A miner hanged for stabbing a soldier in a 19th Century industrial rebellion should be pardoned, MPs have been told.
Richard Lewis – known as Dic Penderyn – is regarded by many as a martyr for his part in the 1831 Merthyr Rising.
Presenting a petition to the House of Commons, Cynon Valley MP Ann Clwyd said there was a “strong feeling” in Wales that he was wrongly executed and should have his named cleared.
The decision lies in the hands of Justice Secretary Michael Gove.
The Merthyr Rising was sparked by anger at low pay, debt and appalling working conditions in the ironworks and mines of the south Wales valleys.
The week-long rebellion, the first time a red flag was raised for a socialist cause, broke out over a threat to cut ironworkers’s wages.
MPs heard Lewis was arrested and charged with stabbing Donald Black with a bayonet as soldiers tried to quell the unrest in June 1831.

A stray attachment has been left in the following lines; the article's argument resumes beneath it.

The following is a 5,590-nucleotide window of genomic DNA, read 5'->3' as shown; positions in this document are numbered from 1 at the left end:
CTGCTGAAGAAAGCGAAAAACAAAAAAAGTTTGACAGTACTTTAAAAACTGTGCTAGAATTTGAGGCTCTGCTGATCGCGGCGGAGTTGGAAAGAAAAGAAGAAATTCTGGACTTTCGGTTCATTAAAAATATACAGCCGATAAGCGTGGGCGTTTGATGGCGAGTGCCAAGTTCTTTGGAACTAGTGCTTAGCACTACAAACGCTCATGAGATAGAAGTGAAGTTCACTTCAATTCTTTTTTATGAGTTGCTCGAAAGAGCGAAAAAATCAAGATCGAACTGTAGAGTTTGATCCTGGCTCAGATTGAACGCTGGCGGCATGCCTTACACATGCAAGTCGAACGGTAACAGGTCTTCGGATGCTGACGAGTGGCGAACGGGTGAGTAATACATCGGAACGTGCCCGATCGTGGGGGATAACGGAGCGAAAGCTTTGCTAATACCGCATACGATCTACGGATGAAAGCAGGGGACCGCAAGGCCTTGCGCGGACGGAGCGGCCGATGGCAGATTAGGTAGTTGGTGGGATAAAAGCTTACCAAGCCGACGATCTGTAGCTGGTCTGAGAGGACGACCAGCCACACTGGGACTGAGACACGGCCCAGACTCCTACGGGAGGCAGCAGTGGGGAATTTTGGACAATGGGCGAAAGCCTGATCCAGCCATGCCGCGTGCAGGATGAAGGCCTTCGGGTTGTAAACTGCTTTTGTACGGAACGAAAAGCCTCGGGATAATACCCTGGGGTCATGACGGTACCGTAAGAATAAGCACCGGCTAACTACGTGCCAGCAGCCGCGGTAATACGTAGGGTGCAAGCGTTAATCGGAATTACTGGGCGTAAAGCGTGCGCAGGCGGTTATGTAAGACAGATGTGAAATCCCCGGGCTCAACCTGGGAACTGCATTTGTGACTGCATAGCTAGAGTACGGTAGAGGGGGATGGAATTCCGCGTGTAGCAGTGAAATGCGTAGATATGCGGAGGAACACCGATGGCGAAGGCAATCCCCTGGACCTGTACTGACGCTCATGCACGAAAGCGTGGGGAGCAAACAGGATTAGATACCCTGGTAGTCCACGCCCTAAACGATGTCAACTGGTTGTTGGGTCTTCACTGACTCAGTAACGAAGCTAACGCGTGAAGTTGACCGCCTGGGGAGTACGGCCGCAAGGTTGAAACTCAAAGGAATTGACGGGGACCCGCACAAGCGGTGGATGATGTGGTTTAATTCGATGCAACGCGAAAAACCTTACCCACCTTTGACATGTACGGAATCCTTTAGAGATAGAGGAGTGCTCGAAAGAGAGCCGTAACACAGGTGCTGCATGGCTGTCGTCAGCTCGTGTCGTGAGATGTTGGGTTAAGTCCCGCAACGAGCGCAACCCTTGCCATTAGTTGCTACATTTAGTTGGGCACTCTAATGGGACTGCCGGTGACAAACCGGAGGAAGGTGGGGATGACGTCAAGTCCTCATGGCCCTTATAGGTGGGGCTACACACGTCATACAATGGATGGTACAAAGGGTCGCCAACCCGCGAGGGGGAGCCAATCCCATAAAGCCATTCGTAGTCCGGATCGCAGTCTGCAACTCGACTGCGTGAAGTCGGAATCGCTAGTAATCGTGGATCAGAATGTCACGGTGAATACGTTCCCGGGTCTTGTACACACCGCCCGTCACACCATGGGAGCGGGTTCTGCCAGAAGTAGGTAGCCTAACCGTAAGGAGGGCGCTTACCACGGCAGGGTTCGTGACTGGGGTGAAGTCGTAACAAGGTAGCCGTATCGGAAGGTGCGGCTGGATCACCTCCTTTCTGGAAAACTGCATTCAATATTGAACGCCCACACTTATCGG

Ms Clwyd told the Commons on Monday the people of Merthyr were convinced of Lewis’s innocence but he was convicted and hanged in August that year.
She said evidence had been suppressed, a witness admitted lying under oath, and another man – Ianto Parker – confessed on his deathbed in 1874 to having attacked the soldier.
Quoting from the petition, Ms Clwyd said: “There is strong feeling in Wales that Richard Lewis – Dic Penderyn – was wrongly executed, that his conviction should be overturned and that he should be granted a pardon.
“The petitioners therefore request that the House of Commons urges the secretary of state for justice to grant a pardon to Richard Lewis – Dic Penderyn.”